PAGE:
First, I aired both front and back tires to 120 psi. I then did a 20 minute warm-up. During this time I ran the CompuTrainer calibration program to ensure utmost accuracy (afterwards there was 3.10 lbs of press-on force). At about 13 minutes into the warm-up my good friend Gary Hutchinson popped into my head and I realized I wasn’t wearing my heart rate monitor, so I hopped off for a second to put it on. After 20 minutes and a few accelerations I started the 20 minute max effort. I chose to do it on a flat 10 mile strip (pre-made in the CompuTrainer Racer One Software package). I started off a bit ambitious and by 5 minutes was averaging around 415w. It started to catch up with me and dropped to around 411w by 10 minutes. From 13 to 17 minutes was quite painful, but I managed to keep the watts fairly steady. Once 20 minutes had passed I paused the course and lapped my Garmin 405, then saved the CompuTrainer data.

I was very pleased with the results. According to the Garmin 405 I averaged 415w for the 20 minutes. According to the CompuTrainer I averaged 408w for the 20 minutes. My average heart rate over the duration was 158 bpm, with the maximum of 169 bpm occurring right at the end of the effort. As you can see the heart rate steadily crept upwards the entire time (Garmin 405 data):

Heart Rate and Power on Garmin

Here is a graph of the CompuTrainer data for the 20 minute hard effort:

CompuTrainer Data Graph

I was very happy to discover that my Quarq Cinqo Saturn powermeter is only off by around 7w. I can live with this, but still have a bit of scepticism. After cooling down I then calculated what I will take to be my FTP. 408x.95=387.6w. This number is VERY important as I will base all of my subsequent workouts and training intensities on it from now until December (when I will taper and repeat this exact same test again).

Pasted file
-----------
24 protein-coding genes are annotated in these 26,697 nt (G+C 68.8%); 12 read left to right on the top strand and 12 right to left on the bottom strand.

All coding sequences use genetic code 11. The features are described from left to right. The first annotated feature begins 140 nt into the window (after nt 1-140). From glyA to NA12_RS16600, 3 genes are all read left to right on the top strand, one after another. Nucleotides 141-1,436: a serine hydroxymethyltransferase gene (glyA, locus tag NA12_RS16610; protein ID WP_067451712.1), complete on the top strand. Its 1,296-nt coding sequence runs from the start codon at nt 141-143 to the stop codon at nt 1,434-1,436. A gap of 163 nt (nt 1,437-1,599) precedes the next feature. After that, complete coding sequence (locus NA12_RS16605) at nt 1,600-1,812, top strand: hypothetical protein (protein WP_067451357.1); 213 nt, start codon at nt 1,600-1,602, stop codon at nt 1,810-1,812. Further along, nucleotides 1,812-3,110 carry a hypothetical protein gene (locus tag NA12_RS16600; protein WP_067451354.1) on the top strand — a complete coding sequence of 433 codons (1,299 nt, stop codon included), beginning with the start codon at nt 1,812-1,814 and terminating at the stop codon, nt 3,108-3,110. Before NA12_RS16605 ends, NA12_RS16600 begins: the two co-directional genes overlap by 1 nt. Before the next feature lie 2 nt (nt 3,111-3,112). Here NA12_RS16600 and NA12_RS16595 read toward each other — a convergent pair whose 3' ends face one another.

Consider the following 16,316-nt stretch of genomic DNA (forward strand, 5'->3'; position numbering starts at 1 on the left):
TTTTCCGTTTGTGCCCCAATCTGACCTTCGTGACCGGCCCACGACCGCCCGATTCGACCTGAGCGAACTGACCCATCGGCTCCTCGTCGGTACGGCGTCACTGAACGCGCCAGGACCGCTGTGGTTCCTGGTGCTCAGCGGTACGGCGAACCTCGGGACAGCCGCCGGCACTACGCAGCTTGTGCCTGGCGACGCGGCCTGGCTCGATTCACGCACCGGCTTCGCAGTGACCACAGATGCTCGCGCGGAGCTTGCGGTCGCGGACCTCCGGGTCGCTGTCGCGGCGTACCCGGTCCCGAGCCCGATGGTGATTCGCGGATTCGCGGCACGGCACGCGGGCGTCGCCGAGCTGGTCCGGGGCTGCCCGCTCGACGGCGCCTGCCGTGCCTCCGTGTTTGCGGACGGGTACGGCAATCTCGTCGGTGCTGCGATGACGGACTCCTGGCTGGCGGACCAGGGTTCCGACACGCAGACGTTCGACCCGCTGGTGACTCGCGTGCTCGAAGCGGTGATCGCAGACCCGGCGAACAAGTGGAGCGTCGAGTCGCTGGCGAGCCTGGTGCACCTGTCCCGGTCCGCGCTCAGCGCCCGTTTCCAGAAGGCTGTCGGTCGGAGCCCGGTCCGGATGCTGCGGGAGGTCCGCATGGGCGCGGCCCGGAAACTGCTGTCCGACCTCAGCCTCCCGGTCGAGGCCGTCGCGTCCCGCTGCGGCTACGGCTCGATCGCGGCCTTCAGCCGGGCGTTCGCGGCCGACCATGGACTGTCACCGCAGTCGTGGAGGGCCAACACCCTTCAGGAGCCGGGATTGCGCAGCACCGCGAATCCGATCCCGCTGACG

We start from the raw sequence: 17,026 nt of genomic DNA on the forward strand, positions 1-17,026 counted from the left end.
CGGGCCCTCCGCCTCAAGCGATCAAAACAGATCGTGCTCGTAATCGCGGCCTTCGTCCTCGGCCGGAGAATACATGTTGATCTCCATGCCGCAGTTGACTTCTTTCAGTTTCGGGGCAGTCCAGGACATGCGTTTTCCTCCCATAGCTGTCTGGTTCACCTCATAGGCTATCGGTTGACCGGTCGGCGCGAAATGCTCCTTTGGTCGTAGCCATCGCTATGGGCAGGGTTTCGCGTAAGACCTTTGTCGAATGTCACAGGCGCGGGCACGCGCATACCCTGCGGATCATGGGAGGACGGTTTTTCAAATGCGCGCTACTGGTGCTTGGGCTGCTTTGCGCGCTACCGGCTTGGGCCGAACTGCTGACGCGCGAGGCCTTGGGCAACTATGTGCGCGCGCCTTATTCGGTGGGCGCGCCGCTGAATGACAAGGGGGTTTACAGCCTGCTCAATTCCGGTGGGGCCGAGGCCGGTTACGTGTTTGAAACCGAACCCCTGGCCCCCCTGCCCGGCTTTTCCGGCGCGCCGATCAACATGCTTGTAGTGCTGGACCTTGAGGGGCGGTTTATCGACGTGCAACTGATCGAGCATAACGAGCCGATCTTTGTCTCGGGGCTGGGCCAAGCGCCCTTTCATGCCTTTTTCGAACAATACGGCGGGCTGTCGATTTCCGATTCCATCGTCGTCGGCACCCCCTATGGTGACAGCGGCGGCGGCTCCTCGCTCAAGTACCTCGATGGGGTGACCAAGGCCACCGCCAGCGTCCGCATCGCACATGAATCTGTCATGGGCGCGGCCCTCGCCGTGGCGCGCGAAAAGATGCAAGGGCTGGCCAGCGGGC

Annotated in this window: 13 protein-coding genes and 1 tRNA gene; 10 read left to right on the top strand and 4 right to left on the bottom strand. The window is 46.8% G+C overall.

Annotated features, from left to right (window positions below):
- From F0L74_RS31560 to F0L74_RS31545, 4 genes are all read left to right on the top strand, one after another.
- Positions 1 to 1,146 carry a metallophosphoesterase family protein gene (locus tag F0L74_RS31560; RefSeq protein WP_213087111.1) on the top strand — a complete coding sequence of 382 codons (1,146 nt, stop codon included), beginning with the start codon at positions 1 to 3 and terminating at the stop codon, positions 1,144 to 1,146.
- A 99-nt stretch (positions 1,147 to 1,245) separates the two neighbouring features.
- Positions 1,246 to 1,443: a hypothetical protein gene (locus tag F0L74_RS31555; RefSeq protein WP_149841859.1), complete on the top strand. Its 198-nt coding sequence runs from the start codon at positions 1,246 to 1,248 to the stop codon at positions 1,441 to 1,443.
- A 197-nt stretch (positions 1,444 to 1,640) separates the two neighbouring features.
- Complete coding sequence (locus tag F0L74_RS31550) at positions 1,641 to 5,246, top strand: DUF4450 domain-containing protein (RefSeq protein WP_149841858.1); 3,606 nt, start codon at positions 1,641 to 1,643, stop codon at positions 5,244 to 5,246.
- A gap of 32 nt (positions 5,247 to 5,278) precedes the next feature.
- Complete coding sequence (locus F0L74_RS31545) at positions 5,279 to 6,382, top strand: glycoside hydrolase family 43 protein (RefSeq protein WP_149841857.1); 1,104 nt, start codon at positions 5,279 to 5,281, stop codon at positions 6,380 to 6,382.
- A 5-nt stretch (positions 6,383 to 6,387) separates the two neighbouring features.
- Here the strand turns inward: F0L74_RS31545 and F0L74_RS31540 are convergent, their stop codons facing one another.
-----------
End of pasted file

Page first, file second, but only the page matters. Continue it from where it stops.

Over the next couple of days I will write another blog post about how I will utilize my FTP that I determined today to create a chart containing all of my target wattages for bike workouts over the next 2.5 months. Check back on the weekend for this.

8 thoughts on “FTP Test

  1. World class power numbers Lionel ! Can’t wait to see you race next year. It will be great for Canada !

    Russ

  2. Great stuff Lionel. The numbers are very impressive. Remember to stay consistent and healthy bro – longevity is key! Numbers are a good guide, but so long as you keep getting PB’s in training and at races that’s really all that counts bro – the results will reflect as they already have. What ever works for you buddy, obviously you are doing something right – just remember to listen to your body well because chronic fatigue syndrome is debilitating. Looking forward to witnessing your successes Lionel. All the best.